Bulgarian police arrest 120 after mosque attack
This move has prompted an outburst of nationalist sentiments among the country’s predominantly Orthodox Christian population
Bulgarian police arrested over 120 people on Friday after nationalists and football fans attempted to storm a mosque in the southern European state’s second city of Plovdiv.
A police cordon prevented attempts by the crowd to storm the mosque during Friday prayers, which resulted in the injury of a one policeman and several protesters.
“There was racist and xenophobic chanting and stone throwing,” Interior Ministry Chief of Staff Svetlozar Lazarov said in a television interview, according to Agence France-Presse.
Prosecutors in the capital Sofia prosecutors said they had charged eight people with hooliganism, crimes against religion and xenophobia, Reuters reported.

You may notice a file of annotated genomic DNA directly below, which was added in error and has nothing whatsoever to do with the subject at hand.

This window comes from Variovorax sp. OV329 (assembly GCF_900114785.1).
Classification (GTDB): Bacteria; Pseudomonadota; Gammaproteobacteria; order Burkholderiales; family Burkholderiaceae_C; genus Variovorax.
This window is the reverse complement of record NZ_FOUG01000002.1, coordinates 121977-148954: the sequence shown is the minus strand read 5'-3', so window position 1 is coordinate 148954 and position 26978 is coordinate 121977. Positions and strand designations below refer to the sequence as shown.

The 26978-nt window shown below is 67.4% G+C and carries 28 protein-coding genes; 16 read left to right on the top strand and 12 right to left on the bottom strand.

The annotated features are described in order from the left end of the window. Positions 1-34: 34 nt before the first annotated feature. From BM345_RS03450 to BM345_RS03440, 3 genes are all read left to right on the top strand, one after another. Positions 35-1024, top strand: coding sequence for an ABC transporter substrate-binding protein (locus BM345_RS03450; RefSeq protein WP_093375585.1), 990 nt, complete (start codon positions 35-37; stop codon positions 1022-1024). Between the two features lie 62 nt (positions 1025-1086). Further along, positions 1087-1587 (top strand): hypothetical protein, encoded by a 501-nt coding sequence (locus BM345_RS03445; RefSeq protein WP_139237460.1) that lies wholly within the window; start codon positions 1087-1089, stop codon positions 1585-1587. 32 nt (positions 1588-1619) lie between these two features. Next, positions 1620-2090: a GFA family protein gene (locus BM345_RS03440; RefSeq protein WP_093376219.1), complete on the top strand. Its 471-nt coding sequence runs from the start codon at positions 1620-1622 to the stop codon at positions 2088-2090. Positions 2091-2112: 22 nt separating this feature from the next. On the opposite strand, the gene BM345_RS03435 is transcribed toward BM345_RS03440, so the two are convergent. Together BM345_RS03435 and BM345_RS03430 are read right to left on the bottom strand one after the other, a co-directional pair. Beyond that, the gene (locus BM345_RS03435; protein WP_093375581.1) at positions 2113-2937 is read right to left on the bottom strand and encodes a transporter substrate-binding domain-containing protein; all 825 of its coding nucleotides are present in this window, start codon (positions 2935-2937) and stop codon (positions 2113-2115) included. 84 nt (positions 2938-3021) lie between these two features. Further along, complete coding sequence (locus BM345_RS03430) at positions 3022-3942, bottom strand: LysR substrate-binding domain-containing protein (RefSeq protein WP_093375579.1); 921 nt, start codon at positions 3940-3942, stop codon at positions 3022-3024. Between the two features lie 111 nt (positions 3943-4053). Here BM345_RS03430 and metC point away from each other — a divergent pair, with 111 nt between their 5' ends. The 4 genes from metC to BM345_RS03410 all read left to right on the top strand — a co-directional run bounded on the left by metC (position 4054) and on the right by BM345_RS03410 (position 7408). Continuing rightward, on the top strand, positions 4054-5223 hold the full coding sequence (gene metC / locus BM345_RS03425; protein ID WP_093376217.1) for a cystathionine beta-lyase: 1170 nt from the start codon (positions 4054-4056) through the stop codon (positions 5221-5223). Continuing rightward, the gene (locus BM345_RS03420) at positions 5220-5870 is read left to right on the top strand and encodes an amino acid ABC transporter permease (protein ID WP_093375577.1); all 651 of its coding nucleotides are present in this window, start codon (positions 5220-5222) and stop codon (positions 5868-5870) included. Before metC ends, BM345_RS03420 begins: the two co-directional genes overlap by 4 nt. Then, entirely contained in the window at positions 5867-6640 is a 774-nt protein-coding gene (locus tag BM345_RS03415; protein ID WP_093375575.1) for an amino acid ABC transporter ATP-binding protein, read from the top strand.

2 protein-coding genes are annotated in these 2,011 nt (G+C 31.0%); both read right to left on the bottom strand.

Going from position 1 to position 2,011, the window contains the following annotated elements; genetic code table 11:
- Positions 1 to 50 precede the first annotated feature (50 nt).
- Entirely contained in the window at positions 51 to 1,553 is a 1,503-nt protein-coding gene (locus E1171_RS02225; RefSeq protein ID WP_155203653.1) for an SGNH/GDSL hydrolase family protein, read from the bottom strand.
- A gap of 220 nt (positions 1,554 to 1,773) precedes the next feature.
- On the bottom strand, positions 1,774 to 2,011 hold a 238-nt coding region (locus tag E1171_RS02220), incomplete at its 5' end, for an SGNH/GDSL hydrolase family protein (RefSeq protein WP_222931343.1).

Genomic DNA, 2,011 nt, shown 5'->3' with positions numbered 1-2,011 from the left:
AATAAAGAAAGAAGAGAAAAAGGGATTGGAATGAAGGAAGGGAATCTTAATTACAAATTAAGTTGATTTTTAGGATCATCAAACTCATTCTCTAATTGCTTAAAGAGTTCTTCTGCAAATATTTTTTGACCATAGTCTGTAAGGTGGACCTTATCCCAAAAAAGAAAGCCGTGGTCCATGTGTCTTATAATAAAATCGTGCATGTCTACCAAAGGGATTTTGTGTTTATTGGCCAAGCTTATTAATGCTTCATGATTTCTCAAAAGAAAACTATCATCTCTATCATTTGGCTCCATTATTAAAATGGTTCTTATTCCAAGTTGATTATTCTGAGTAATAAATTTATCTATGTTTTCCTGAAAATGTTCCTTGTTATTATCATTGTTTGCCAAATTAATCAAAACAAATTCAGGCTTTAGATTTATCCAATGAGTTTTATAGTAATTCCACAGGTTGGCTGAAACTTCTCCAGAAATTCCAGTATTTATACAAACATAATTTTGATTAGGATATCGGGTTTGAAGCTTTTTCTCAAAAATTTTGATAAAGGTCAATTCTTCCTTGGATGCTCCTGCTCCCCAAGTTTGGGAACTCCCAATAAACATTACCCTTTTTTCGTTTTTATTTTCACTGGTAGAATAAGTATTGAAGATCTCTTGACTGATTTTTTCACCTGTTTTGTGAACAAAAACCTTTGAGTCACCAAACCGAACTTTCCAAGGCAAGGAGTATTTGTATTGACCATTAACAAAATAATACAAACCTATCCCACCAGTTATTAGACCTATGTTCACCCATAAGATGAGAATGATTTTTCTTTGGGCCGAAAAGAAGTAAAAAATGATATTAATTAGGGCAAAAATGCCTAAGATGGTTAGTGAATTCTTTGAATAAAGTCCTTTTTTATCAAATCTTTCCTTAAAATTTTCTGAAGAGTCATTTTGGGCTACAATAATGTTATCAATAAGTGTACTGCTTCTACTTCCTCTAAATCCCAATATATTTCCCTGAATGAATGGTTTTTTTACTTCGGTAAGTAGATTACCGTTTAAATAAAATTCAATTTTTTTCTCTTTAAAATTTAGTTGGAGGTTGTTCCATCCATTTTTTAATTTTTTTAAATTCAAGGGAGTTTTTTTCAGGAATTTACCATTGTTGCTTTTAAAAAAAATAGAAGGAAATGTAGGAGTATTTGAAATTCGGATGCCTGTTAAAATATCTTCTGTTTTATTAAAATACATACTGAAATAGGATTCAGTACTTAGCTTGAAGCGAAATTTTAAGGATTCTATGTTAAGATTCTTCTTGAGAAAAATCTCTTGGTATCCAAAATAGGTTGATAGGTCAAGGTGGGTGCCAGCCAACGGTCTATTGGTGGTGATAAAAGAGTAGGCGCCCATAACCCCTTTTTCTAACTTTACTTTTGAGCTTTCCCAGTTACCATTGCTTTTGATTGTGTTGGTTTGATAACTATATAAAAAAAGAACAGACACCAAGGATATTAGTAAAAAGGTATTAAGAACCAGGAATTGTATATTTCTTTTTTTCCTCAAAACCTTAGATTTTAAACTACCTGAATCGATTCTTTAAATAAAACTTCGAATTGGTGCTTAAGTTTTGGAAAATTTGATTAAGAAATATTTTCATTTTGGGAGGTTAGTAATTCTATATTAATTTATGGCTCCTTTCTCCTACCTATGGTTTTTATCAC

The incident, which comes amid rising anti-foreign hotility in the European Union’s poorest country, came after a protest by more than 2,000 nationalist and football “ultras” outside Plovdiv’s court of appeal.
The crowed wanted to pressure judges into overturning a ruling last year to return an ancient mosque building in the neighboring town of Karlovo to the country’s Grand Mufti.
The Grand Mufti’s office slammed Friday’s violence as a “vandalistic pogrom,” adding that it was “inadmissible for football fans to tell a court how to rule on a case.”
The spiritual head of Bulgaria’s Muslim community has launched 26 court claims for 29 properties around the country in recent years – in a bid to return them from nationalization that began in the early 20th century.
This move has prompted an outburst of nationalist sentiments among the country’s predominantly Orthodox Christian population.
Bulgaria’s large Muslim minority comprises 13 percent of the population.
(With AFP and Reuters)